Marcella Moorman, Class of 2019:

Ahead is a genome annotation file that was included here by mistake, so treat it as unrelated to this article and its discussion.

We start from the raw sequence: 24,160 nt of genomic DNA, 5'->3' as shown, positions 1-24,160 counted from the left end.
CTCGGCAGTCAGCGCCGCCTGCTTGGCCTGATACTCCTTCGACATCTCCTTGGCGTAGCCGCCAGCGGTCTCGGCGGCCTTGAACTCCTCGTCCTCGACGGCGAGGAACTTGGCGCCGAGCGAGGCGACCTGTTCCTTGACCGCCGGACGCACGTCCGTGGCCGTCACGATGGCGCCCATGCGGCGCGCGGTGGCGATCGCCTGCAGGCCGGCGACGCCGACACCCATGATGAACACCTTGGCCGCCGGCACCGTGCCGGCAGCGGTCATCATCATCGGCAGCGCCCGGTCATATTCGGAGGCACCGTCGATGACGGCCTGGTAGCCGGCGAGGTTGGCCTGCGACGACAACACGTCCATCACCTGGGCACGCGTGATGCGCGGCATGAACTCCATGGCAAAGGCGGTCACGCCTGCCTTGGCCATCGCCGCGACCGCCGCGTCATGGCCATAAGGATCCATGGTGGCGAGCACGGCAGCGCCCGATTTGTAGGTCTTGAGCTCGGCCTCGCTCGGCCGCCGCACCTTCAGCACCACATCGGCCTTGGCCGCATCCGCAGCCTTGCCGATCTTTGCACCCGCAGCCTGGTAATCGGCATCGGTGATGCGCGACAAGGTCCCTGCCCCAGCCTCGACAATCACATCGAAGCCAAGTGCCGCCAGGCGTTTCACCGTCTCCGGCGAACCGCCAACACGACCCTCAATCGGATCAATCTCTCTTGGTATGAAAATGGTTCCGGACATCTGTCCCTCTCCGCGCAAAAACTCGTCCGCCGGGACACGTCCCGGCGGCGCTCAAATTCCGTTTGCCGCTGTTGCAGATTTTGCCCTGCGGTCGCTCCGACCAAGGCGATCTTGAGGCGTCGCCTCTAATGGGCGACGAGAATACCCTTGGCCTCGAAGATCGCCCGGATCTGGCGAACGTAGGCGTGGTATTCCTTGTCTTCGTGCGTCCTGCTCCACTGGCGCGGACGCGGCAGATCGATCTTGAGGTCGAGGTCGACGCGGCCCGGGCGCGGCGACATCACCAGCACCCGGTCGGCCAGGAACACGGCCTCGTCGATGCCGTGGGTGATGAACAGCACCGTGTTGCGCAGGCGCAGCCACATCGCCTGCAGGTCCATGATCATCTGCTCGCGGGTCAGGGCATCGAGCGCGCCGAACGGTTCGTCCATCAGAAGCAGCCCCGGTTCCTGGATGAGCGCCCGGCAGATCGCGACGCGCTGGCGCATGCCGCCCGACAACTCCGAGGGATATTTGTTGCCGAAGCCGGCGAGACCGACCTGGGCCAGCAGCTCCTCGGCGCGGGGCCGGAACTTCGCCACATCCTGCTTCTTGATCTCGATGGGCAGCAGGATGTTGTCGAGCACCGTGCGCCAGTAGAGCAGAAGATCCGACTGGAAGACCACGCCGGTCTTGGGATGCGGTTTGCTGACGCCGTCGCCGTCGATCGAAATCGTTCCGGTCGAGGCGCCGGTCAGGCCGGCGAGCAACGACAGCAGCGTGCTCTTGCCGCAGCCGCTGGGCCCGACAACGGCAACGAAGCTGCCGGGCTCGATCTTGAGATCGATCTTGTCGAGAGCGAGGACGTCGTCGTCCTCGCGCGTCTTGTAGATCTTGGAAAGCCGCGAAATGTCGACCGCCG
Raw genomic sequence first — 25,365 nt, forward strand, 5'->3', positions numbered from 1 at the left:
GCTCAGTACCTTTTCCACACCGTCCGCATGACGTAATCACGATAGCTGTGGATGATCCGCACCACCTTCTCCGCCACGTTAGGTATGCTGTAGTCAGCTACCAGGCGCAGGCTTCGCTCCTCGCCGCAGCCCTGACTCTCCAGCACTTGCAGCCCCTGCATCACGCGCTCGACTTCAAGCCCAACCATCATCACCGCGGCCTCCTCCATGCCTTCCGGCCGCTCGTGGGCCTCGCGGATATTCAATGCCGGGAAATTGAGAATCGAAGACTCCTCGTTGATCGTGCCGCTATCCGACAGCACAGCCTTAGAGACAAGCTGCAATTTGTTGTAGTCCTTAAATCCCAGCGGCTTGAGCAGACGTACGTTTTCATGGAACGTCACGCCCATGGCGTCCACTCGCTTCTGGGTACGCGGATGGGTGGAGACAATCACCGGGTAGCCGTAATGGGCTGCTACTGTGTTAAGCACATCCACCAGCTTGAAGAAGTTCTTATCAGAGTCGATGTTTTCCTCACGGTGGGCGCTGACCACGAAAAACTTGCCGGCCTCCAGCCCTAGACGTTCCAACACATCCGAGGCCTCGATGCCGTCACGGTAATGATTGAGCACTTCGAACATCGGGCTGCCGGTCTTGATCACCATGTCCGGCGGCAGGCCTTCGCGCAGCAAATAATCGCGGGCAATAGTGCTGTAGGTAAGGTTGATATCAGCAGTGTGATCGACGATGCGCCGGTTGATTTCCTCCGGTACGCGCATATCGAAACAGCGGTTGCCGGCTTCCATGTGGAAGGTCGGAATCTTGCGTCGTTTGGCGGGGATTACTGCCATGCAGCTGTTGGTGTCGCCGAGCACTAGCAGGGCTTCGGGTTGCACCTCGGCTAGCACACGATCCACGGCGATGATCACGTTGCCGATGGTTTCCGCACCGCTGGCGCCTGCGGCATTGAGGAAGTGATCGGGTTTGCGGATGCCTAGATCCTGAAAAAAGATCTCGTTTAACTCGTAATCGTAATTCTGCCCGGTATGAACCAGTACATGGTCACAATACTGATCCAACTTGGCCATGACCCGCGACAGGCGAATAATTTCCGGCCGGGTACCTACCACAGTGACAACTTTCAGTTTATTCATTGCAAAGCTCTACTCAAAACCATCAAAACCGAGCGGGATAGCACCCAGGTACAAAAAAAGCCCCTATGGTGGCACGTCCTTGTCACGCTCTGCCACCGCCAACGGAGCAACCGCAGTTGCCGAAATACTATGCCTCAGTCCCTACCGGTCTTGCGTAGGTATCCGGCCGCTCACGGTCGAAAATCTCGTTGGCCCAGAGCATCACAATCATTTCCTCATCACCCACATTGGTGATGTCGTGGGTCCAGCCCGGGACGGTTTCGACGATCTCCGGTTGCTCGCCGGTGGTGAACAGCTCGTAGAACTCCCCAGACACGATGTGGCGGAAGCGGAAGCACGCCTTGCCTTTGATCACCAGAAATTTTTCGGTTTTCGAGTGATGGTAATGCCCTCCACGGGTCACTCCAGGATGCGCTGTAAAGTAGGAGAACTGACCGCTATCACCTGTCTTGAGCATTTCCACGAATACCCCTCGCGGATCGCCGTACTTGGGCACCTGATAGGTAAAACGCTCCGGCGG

In one of my Bible minor classes, we seemed to be taught not to criticize Dr. White. The professor talked about how he disagreed with a pastor over a minor theological issue. Although the professor thought the pastor was wrong, he never told the other church members because he wanted to submit to authority. The Bible professor then talked to us about how much Dr. White cares about us and how difficult his job is.  He said he was glad Dr. White was in charge because he couldn’t imagine having all of Dr. White’s responsibilities. The professor didn’t address when it is appropriate to raise questions about a leader’s perspective. I personally don’t understand why it’s considered disrespectful to voice even minor disagreements. I specifically remember this class because I strongly disagreed with the idea that I should stay silent when a leader is wrong.